Looking at it, we see links with a positive weight from the left of the snake to the “left” direction, and from the right of the snake to the “right” direction. This weight acts as a factor to the value in the corresponding cell. Apples are encoded with a 1. This means that if an apple is seen to the right of the snake, the cell will send a positive and significant signal to the right neuron, and correspondingly, the snake will turn right. Respectively to the left.

We also see a few links with negative weight in front of the snake. Body is encoded negatively, and so, if a body is seen, a positive signal will be sent to the left or right neuron, preventing the snake to eat itself.

Let’s see what it can do. We’ll transform the genome into a set of functions. There will be one function per output, taking the board as input, and determine how much the output is activated, applying an activation function over the sum of the incoming signal.

Starting small, we simulate the board positionally to our snake: (use ^ > < v to change its direction), the output receives the following activation:

Any activation greater than .5 will activate the neuron. If both sides are above, the strongest activation wins.

We now have a functional transformation of the genome into an activation function. The last step is to build a player from that and let it play snake. Hit play below:

This is a pretty simple genome, but it works ok. It turns whenever it sees an apple or when it’s gonna eat itself. Running it a few times already teaches us a few things. A) it’s much faster than you at snake. B) it’s not perfect, despite being intelligently designed. Or it might just be that its designer is not that intelligent C) scores are not entirely deterministic.

Let’s try to understand how much runs settle a good average with a few simulations. It will be an indication for this specific species, but should still give a good order of magnitude.


This yields interesting results. First, we see a significant spread between min and max. Second, we see that the game is not terribly optimized, and iterations take a few ms each. Third, we observe that the average results are consistent to +/-5% over 5 iterations, +/- 10% over 10 iterations, and about +/- 2% over 100 iterations.

We are directly using an average of the score over a few rounds as the fitness function. The fitness is how we determine how well a genome is doing.

Figuring the right number of rounds per species is a balancing game between obtaining precise results each round, and having more rounds. 10% fidelity seems enough.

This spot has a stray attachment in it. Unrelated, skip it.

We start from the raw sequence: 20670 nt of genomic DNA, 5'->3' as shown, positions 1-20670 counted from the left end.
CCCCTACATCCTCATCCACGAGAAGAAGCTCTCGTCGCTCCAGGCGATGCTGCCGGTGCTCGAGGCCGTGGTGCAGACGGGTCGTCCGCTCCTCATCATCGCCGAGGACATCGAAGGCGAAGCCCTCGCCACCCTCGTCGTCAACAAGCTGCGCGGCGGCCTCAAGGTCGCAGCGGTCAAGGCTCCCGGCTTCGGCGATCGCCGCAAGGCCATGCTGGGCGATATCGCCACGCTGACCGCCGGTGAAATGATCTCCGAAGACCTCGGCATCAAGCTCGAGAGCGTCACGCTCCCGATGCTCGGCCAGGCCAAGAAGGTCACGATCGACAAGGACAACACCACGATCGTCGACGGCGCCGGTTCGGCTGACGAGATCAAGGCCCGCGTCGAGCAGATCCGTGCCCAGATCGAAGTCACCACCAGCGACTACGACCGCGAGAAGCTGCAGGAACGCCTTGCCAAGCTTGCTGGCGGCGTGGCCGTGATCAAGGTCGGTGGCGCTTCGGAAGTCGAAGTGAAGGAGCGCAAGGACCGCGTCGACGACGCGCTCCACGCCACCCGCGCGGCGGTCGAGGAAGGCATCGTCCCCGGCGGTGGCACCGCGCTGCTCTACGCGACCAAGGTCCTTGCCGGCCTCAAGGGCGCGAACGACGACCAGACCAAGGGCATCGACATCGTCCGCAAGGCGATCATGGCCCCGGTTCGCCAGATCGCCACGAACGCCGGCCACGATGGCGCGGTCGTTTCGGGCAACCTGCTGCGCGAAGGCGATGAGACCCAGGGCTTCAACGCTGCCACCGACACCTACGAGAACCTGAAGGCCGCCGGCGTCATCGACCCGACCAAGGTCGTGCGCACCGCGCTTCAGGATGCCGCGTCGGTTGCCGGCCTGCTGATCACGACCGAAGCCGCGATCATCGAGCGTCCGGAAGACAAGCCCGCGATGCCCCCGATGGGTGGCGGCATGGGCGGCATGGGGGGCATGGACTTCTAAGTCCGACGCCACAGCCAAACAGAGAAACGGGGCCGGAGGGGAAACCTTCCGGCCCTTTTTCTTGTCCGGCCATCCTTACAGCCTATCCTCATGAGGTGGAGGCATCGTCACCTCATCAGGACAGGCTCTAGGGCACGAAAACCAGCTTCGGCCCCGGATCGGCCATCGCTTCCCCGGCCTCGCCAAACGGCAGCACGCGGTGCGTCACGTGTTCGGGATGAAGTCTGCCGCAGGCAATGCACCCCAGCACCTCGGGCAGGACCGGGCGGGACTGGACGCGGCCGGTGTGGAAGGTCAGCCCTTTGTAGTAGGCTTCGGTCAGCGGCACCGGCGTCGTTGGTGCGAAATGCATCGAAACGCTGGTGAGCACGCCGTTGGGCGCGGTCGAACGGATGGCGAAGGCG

We have the basic elements that will allow for an AI to play. The next step is to build the evolutionary loop that will breed genomes capable of playing the game, and maybe beat our simple intelligent design genome.

There are two aspects to evolution. Variation: changing the species ; and selection: survival of the fittest. Let’s focus on variation first.


Variation is the set of mechanisms changing the genome of a species. It introduces entropy in the system so that better fitted (and worse…) species appear.


The first mechanism of variation is mutation, introducing random changes within a genome. Since we can’t actually use radiation to modify our virtual genome, we’ll have to directly touch the genes with that.

We can mutate genome by changing the existing genes: activating deactivated genes and vice-versa, or randomizing the weight of existing links. We can also create new genes, i.e. create new connections, and new neurons. The example below is applying a healthy amount of variation on a genome.

with probabilities ([0, 1]) for mutation on weight: enable: disable: split link: new link:


The second mechanism of variation is mating. It allows traits to be propagated between generations by crossing the genomes of two individuals. Randomly merging topologies is hard: how do you know which neurons and links are matching between two genomes? How do you know if a given topology will make sense?

NEAT offers a neat way of doing just that. It introduces the notion of innovation to handle this. Every time a new neuron or a new link is inserted, we give it an innovation number. The innovation number is global. If two species evolve the same innovation (e.g. a new link between neurons A and B, or a new neuron C) it will get a single innovation number. NEAT therefor allows to trace ancestry and allows simple mating between genomes: a given gene’s innovation id will be the same throughout genomes.